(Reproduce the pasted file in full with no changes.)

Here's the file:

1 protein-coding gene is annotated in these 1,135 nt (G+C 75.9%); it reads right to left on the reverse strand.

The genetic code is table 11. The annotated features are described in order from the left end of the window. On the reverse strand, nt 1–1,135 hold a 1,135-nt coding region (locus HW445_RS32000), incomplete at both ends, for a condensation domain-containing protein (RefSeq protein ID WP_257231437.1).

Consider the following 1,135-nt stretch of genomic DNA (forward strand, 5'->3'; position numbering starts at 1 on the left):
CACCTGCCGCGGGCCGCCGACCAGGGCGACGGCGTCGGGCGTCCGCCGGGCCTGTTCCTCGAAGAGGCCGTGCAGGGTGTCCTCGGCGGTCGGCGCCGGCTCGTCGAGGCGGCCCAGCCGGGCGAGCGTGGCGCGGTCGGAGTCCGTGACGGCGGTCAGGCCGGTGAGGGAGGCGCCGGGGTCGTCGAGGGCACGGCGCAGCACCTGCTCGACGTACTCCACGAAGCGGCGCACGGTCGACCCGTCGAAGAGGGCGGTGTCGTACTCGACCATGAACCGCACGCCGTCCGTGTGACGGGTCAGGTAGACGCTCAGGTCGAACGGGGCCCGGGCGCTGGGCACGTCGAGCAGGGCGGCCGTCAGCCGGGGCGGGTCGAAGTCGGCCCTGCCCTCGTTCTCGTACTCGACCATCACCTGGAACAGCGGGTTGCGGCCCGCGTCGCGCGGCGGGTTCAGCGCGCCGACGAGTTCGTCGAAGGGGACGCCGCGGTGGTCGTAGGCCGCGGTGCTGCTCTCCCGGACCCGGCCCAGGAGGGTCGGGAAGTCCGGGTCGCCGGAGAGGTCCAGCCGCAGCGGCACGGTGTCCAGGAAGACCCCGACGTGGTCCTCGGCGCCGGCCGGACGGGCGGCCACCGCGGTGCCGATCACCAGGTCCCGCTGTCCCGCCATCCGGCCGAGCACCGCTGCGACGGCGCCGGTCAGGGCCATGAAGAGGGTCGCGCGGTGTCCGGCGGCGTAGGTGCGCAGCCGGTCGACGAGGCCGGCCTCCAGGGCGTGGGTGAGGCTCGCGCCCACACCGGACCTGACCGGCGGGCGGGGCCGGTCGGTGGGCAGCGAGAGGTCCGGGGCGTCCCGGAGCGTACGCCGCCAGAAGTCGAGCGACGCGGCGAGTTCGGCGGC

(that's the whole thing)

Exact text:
1 protein-coding gene is annotated in these 1,135 nt (G+C 75.9%); it reads right to left on the reverse strand.

The genetic code is table 11. The annotated features are described in order from the left end of the window. On the reverse strand, nt 1–1,135 hold a 1,135-nt coding region (locus HW445_RS32000), incomplete at both ends, for a condensation domain-containing protein (RefSeq protein ID WP_257231437.1).

Consider the following 1,135-nt stretch of genomic DNA (forward strand, 5'->3'; position numbering starts at 1 on the left):
CACCTGCCGCGGGCCGCCGACCAGGGCGACGGCGTCGGGCGTCCGCCGGGCCTGTTCCTCGAAGAGGCCGTGCAGGGTGTCCTCGGCGGTCGGCGCCGGCTCGTCGAGGCGGCCCAGCCGGGCGAGCGTGGCGCGGTCGGAGTCCGTGACGGCGGTCAGGCCGGTGAGGGAGGCGCCGGGGTCGTCGAGGGCACGGCGCAGCACCTGCTCGACGTACTCCACGAAGCGGCGCACGGTCGACCCGTCGAAGAGGGCGGTGTCGTACTCGACCATGAACCGCACGCCGTCCGTGTGACGGGTCAGGTAGACGCTCAGGTCGAACGGGGCCCGGGCGCTGGGCACGTCGAGCAGGGCGGCCGTCAGCCGGGGCGGGTCGAAGTCGGCCCTGCCCTCGTTCTCGTACTCGACCATCACCTGGAACAGCGGGTTGCGGCCCGCGTCGCGCGGCGGGTTCAGCGCGCCGACGAGTTCGTCGAAGGGGACGCCGCGGTGGTCGTAGGCCGCGGTGCTGCTCTCCCGGACCCGGCCCAGGAGGGTCGGGAAGTCCGGGTCGCCGGAGAGGTCCAGCCGCAGCGGCACGGTGTCCAGGAAGACCCCGACGTGGTCCTCGGCGCCGGCCGGACGGGCGGCCACCGCGGTGCCGATCACCAGGTCCCGCTGTCCCGCCATCCGGCCGAGCACCGCTGCGACGGCGCCGGTCAGGGCCATGAAGAGGGTCGCGCGGTGTCCGGCGGCGTAGGTGCGCAGCCGGTCGACGAGGCCGGCCTCCAGGGCGTGGGTGAGGCTCGCGCCCACACCGGACCTGACCGGCGGGCGGGGCCGGTCGGTGGGCAGCGAGAGGTCCGGGGCGTCCCGGAGCGTACGCCGCCAGAAGTCGAGCGACGCGGCGAGTTCGGCGGC